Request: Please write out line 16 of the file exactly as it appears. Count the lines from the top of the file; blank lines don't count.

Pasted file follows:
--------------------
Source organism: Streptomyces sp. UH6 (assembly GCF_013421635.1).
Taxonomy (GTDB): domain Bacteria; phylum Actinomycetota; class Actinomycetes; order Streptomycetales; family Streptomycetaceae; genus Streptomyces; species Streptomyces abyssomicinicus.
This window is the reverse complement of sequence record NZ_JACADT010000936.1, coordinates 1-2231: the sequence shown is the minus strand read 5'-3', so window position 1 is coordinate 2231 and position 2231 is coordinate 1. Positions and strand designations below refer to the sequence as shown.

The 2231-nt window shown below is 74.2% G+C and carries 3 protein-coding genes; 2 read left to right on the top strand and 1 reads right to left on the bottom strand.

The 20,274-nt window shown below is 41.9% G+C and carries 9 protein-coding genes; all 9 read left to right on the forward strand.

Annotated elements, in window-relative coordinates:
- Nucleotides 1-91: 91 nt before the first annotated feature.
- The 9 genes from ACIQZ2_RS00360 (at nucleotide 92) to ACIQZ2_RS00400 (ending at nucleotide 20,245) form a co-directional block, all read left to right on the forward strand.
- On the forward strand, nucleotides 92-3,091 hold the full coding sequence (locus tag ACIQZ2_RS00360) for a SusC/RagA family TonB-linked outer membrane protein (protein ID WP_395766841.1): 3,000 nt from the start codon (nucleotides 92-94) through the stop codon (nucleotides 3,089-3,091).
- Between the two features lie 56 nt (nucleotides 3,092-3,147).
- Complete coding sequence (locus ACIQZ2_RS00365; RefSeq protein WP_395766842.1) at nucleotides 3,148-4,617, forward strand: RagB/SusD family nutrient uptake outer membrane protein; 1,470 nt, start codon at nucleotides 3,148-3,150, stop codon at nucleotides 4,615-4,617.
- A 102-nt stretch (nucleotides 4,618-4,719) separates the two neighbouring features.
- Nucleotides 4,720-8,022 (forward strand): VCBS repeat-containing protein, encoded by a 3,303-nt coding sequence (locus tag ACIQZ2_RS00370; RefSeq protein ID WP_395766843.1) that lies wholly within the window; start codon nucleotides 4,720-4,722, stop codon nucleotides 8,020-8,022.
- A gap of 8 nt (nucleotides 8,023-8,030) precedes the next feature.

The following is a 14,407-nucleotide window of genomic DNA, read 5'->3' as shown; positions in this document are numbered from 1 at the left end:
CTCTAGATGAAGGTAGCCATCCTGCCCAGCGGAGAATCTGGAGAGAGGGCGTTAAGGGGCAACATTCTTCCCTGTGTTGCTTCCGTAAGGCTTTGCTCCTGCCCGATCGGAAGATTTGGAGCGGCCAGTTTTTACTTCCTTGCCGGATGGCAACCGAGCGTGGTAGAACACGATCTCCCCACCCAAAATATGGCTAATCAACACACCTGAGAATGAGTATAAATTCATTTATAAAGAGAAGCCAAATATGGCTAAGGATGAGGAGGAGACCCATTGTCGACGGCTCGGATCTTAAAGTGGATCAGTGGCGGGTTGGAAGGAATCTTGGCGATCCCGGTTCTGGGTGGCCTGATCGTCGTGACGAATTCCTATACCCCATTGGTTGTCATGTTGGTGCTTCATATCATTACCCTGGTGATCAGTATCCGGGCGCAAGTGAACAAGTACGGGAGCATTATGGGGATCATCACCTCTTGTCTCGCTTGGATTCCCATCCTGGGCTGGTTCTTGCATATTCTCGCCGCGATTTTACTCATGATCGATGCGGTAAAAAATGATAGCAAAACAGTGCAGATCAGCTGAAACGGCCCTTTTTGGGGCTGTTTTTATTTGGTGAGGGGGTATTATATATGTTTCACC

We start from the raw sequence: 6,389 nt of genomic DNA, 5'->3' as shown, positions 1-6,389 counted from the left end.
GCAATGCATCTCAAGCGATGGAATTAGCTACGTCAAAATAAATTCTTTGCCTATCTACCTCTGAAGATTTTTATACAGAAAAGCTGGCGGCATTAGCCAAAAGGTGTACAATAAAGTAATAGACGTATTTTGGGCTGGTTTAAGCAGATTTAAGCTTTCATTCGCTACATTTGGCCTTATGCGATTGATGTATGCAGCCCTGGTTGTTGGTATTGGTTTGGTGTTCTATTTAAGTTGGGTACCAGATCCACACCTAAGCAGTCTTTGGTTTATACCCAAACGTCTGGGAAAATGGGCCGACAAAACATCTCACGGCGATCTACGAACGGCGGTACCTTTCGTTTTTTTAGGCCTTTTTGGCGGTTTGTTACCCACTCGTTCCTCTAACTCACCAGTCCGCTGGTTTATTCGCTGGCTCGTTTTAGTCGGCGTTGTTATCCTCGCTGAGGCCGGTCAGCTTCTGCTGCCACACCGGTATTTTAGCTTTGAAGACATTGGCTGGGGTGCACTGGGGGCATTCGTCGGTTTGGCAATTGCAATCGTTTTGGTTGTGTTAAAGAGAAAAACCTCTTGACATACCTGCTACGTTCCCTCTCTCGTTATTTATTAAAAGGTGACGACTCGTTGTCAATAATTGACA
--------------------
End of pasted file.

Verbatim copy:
CTCTAGATGAAGGTAGCCATCCTGCCCAGCGGAGAATCTGGAGAGAGGGCGTTAAGGGGCAACATTCTTCCCTGTGTTGCTTCCGTAAGGCTTTGCTCCTGCCCGATCGGAAGATTTGGAGCGGCCAGTTTTTACTTCCTTGCCGGATGGCAACCGAGCGTGGTAGAACACGATCTCCCCACCCAAAATATGGCTAATCAACACACCTGAGAATGAGTATAAATTCATTTATAAAGAGAAGCCAAATATGGCTAAGGATGAGGAGGAGACCCATTGTCGACGGCTCGGATCTTAAAGTGGATCAGTGGCGGGTTGGAAGGAATCTTGGCGATCCCGGTTCTGGGTGGCCTGATCGTCGTGACGAATTCCTATACCCCATTGGTTGTCATGTTGGTGCTTCATATCATTACCCTGGTGATCAGTATCCGGGCGCAAGTGAACAAGTACGGGAGCATTATGGGGATCATCACCTCTTGTCTCGCTTGGATTCCCATCCTGGGCTGGTTCTTGCATATTCTCGCCGCGATTTTACTCATGATCGATGCGGTAAAAAATGATAGCAAAACAGTGCAGATCAGCTGAAACGGCCCTTTTTGGGGCTGTTTTTATTTGGTGAGGGGGTATTATATATGTTTCACC